For most of us, when we want an overhead camera rig, we set up a light stand with a boom arm or stick a modified TV bracket on the wall or something. Then we’ll throw up an LED panel, or maybe some Spekulars. But that’s not good enough for YouTuber GreatScott!. Oh no, he built his own custom design using PVC pipe, plywood, aluminium sheets and stuck a computer monitor to it to see the camera viewpoint and made his own LED control circuit to light the scene below.
When photographer Daniel Shiffer was looking at overhead rigs, none of these solutions worked for him. He needed something portable that he could just throw in the back of the car and set up or break down at a moment’s notice. So, he turned to a desktop computer monitor stand.
There must be at least 3 million different ways to mount an overhead camera rig. Seriously just look at how many we’ve already covered here on DIYP. But there’s always room for more, especially when they set things up a little differently. And even more so when they’re designed for much larger sets than those we might typically be used to. And in this video from commercial photographer Tony Roslund, we see just how to build one for that larger set using a couple of light stands, a few clamps and a pole.
There are so many different ways to mount a camera for overhead shots. But it always surprises me both how many people don’t know how they can do it, and whenever a video shows another method. We’ve posted about plenty of DIY options in the past for building fancy rigs, but this one utilises gear you probably already have.
Peter McKinnon’s recent video taking apart his Canon 1DX Mark II required an overhead shot. He wanted to be able to show the camera what he could see while he was doing it. So, he came up with this solution. All you need is a light stand, a boom arm, and a ball head.
We’ve shown a few overhead camera rigs here on DIYP. Some have been quite simple using things you may already own. Others have been created from Open Source hardware. A few have been quite versatile, letting you quickly switch between vlogging & overhead setups. One thing many of them have in common, though, is that they’re not very space saving. They’re often built over fixed desks or tables, or require a lot of room for a stand, boom arm and counterweight.
This one from the guys over at The Film Look is a very elegant and simple solution to achieving these sorts of shots. Especially if you’re short on space. Based around a desk mounted monitor stand, this is a complete top-down solution. As well as the mount for the camera itself, there’s a place to put an external monitor, a backdrop holder, and even a folding flat surface to look down on.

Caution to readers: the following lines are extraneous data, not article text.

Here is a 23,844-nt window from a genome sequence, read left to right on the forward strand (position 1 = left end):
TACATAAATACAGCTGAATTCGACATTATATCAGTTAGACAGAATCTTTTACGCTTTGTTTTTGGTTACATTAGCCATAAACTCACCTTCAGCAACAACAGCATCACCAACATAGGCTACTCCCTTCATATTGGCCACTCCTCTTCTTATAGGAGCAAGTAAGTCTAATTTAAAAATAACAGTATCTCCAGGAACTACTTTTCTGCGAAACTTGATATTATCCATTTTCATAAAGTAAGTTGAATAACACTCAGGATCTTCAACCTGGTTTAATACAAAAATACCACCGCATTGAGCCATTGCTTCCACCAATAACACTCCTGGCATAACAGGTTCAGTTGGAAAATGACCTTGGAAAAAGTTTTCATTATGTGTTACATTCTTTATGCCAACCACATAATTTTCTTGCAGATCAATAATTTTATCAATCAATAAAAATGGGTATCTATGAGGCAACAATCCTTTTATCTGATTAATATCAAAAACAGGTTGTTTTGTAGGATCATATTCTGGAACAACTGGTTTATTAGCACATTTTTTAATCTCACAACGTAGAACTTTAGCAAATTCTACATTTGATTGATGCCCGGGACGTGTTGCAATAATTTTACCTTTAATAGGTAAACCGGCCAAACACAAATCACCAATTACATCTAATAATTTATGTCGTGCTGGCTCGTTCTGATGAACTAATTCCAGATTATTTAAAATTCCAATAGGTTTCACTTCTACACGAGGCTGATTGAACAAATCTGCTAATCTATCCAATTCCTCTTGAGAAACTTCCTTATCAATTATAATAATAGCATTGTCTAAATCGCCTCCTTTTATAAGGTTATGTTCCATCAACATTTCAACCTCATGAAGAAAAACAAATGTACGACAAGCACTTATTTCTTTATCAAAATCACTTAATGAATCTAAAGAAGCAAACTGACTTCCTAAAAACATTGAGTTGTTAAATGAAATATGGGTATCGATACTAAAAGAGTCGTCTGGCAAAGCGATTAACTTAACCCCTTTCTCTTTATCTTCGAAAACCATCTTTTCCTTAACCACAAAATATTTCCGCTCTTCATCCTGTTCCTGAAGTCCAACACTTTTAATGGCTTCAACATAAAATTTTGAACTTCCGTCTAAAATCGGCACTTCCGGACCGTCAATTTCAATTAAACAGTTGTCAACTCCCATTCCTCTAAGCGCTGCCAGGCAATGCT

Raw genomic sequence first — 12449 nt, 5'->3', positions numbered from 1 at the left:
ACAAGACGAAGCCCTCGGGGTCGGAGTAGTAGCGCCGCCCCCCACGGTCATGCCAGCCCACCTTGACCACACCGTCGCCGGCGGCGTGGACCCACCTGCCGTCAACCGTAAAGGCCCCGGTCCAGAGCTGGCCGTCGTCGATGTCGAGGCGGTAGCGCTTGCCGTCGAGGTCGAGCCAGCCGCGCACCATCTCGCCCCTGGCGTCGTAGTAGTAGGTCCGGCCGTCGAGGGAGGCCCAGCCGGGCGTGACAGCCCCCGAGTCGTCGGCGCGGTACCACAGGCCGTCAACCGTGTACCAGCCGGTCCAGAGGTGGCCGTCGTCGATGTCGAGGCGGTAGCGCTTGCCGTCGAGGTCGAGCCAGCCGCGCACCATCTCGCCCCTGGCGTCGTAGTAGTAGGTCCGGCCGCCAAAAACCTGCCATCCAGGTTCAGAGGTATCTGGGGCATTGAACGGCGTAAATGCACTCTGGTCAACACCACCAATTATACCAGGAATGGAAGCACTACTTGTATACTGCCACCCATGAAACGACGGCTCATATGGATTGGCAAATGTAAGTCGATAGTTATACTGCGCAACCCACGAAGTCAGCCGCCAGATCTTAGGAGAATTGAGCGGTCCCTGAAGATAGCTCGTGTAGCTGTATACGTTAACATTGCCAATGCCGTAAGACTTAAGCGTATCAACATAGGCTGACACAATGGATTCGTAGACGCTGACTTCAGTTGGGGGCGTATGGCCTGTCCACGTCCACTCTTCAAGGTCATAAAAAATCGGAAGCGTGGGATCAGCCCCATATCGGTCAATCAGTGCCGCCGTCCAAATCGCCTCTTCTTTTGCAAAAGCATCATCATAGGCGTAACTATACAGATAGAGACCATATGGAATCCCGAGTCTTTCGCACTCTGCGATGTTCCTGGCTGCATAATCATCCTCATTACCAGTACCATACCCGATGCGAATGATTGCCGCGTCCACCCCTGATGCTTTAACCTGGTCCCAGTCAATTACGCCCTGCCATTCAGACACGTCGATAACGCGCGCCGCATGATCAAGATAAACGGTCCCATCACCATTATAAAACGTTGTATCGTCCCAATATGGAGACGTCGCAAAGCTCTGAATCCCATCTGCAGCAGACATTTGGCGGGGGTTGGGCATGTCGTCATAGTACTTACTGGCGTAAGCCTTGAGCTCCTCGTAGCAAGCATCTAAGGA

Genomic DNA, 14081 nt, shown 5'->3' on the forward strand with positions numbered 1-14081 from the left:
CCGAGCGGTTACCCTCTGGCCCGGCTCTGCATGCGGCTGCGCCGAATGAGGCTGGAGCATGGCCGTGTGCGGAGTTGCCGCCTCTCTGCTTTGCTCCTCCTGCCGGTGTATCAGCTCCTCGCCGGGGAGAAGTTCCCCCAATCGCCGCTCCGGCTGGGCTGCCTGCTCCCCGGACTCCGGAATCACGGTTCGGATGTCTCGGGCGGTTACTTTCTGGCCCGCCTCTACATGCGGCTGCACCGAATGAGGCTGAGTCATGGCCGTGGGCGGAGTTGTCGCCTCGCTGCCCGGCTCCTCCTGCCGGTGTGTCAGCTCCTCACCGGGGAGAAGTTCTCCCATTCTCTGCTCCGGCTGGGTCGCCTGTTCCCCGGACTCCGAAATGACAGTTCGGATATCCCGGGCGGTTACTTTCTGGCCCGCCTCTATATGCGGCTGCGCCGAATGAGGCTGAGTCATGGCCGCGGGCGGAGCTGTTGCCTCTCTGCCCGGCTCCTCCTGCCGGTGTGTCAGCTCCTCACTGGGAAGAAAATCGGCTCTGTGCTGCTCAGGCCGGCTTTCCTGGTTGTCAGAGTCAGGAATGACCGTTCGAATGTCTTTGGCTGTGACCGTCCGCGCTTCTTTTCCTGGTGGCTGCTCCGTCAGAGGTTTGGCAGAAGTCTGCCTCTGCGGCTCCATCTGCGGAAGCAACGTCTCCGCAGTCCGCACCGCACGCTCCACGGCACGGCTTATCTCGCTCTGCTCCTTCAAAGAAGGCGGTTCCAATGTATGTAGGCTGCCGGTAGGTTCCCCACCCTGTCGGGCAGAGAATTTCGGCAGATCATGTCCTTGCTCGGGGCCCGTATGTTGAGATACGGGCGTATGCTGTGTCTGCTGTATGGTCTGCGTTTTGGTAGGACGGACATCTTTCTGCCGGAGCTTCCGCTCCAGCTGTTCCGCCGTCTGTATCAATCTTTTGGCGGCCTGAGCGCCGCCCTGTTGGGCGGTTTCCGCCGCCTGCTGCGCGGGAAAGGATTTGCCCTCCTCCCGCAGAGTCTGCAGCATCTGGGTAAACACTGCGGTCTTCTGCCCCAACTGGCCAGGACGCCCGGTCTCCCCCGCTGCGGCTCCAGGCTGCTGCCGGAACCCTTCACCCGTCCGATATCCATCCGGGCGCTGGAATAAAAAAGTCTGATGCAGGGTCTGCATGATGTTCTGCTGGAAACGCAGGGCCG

The “flat design” style drop shadows seem to have become a big thing lately. Whenever I check out my YouTube feed, I always seem to see a new tutorial on how to do it in Photoshop, Illustrator or After Effects. It’s easy to see why. It’s a pleasing look. It complements a flat design with a sense of realism, depth and context. This is the first time, though, that I’ve seen it done for real, with actual objects.
In this video from the Cinematography Database, Matt Workman teams up with Greg from Lens Pro To Go to show us how it’s done. Starting off with a simple overhead setup, they take us through the entire process. They break the process down into individual steps and build it up one light at a time. This lets you see exactly how each light is contributing to the scene.
Mounting a camera overhead can be a difficult task if it’s not something you need to do regularly. Many of those that do need it regularly have permanent camera installations so they’re always ready at a moment’s notice. For those who prefer to take the DIY approach, we’ve covered quite a few options before. Sometimes, though, you don’t want a permanent fixed rig.
What do you do for those random occasions where you just decide you want an overhead shot, and need to setup in a hurry? Well, this video from the folks over at Wistia offers three different ways to help you get the overhead shot with minimal extra kit.
We’ve shown you a few overhead camera rigs before. This one, though, has to be amongst the least expensive DIY solutions I’ve seen. Based around a square metal tube, the construction is about as simple as it gets.
The video comes from YouTube user Energy Researcher. He goes through the build step by step, although there’s just really not much to it. Even if you’re not that great at DIY, this should pose no problem.
Here is a nice hack for making an overhead camera rig. If you are doing video tutorials, crafts videos or just need an overhead camera for still life, there is always the question of how to mount the camera. A with the standard tripod setup, you have a bit of an angle, and while you can go this route, there are easier solutions (what was I thinking back then….)
The team at Lensvid used a TV wall mount, which is kinda genius because TVs are heavy and should not move, just like camera. Those are not too pricey and a decent one will set you back about $25. That will get you secured to the wall. The other half is to connect the end of the arm to the camera. Lensvid opted for a VESA to 5/8″ Receptacle + El-BO arm, but I think a magic clamp and magic arm combo would be just as efficient.
There are lots of reasons why you may need to take an overhead photo of a desk or table top and, depending on your setup, a tripod isn’t always the most helpful tool to get the job done. That’s why we have overhead camera stands, they make the task much less complicated. The team over at I Like To Make Stuff, thought so too, and decided to whip up this whole tutorial showing us how we can make an overhead stand ourselves, plus add some custom features to it like remote controlled LED lighting.[Read More…]